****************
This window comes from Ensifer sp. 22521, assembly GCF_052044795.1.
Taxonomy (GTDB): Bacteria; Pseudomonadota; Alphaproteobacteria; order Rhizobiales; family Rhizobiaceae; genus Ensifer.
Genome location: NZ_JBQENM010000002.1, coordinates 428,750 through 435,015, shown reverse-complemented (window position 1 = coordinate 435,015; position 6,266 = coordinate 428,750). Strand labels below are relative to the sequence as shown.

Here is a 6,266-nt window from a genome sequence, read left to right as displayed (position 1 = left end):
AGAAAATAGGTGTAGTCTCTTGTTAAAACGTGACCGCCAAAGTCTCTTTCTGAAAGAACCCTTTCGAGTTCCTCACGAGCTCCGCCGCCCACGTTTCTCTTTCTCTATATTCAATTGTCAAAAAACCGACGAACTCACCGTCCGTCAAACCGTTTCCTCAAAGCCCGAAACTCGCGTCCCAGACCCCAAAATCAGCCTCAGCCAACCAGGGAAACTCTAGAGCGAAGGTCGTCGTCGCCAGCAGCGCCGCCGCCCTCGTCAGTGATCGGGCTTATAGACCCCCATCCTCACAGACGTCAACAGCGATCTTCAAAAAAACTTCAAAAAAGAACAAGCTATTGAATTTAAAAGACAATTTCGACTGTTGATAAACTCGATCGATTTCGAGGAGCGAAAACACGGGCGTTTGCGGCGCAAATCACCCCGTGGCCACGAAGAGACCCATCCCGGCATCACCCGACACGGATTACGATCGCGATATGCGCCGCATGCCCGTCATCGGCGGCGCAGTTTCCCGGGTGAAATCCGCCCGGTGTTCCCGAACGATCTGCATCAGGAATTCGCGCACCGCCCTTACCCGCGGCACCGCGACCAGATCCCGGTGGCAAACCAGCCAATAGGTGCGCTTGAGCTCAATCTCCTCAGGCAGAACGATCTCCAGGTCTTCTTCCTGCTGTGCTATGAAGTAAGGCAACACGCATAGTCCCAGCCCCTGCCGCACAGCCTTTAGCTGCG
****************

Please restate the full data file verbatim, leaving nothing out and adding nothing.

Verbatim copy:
This window comes from Ensifer sp. 22521, assembly GCF_052044795.1.
Taxonomy (GTDB): Bacteria; Pseudomonadota; Alphaproteobacteria; order Rhizobiales; family Rhizobiaceae; genus Ensifer.
Genome location: NZ_JBQENM010000002.1, coordinates 428,750 through 435,015, shown reverse-complemented (window position 1 = coordinate 435,015; position 6,266 = coordinate 428,750). Strand labels below are relative to the sequence as shown.

Here is a 6,266-nt window from a genome sequence, read left to right as displayed (position 1 = left end):
AGAAAATAGGTGTAGTCTCTTGTTAAAACGTGACCGCCAAAGTCTCTTTCTGAAAGAACCCTTTCGAGTTCCTCACGAGCTCCGCCGCCCACGTTTCTCTTTCTCTATATTCAATTGTCAAAAAACCGACGAACTCACCGTCCGTCAAACCGTTTCCTCAAAGCCCGAAACTCGCGTCCCAGACCCCAAAATCAGCCTCAGCCAACCAGGGAAACTCTAGAGCGAAGGTCGTCGTCGCCAGCAGCGCCGCCGCCCTCGTCAGTGATCGGGCTTATAGACCCCCATCCTCACAGACGTCAACAGCGATCTTCAAAAAAACTTCAAAAAAGAACAAGCTATTGAATTTAAAAGACAATTTCGACTGTTGATAAACTCGATCGATTTCGAGGAGCGAAAACACGGGCGTTTGCGGCGCAAATCACCCCGTGGCCACGAAGAGACCCATCCCGGCATCACCCGACACGGATTACGATCGCGATATGCGCCGCATGCCCGTCATCGGCGGCGCAGTTTCCCGGGTGAAATCCGCCCGGTGTTCCCGAACGATCTGCATCAGGAATTCGCGCACCGCCCTTACCCGCGGCACCGCGACCAGATCCCGGTGGCAAACCAGCCAATAGGTGCGCTTGAGCTCAATCTCCTCAGGCAGAACGATCTCCAGGTCTTCTTCCTGCTGTGCTATGAAGTAAGGCAACACGCATAGTCCCAGCCCCTGCCGCACAGCCTTTAGCTGCG